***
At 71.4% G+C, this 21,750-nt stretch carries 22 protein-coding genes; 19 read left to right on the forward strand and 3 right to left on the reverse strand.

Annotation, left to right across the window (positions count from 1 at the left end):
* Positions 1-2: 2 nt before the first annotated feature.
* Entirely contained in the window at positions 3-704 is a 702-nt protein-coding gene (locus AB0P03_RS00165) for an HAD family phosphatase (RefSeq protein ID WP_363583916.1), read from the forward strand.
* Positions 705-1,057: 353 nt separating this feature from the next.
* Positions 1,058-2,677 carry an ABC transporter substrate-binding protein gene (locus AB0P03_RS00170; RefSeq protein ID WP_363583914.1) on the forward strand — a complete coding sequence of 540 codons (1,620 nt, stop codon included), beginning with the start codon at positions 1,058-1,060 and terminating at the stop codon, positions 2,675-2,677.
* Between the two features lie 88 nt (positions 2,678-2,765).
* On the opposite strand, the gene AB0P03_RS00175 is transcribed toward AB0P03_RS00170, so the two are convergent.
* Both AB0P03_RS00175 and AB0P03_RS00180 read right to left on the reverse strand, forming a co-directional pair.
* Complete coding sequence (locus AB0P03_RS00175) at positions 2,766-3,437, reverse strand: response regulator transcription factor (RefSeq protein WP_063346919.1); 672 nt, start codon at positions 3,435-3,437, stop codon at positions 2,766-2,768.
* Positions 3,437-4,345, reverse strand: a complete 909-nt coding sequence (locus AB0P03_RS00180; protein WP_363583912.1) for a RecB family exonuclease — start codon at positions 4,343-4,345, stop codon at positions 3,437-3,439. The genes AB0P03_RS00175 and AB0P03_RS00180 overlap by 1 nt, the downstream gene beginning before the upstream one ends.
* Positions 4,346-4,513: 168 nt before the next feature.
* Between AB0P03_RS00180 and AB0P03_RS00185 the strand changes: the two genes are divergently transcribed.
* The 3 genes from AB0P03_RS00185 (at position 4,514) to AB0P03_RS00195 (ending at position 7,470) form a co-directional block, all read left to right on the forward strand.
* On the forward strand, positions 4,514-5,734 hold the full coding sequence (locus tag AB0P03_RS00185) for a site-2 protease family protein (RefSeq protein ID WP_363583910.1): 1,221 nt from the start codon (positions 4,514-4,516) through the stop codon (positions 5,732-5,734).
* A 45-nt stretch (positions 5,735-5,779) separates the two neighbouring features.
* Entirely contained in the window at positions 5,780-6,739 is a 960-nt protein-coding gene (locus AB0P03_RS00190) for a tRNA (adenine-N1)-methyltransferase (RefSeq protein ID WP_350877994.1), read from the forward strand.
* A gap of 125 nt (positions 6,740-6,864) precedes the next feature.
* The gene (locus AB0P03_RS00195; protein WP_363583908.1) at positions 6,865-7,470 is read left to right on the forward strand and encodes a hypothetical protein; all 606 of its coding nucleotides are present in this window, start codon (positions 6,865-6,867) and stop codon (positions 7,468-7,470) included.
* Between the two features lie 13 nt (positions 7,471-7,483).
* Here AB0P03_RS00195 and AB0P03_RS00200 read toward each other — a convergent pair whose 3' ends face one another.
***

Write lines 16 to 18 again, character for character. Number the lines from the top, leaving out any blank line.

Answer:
* A 45-nt stretch (positions 5,735-5,779) separates the two neighbouring features.
* Entirely contained in the window at positions 5,780-6,739 is a 960-nt protein-coding gene (locus AB0P03_RS00190) for a tRNA (adenine-N1)-methyltransferase (RefSeq protein ID WP_350877994.1), read from the forward strand.
* A gap of 125 nt (positions 6,740-6,864) precedes the next feature.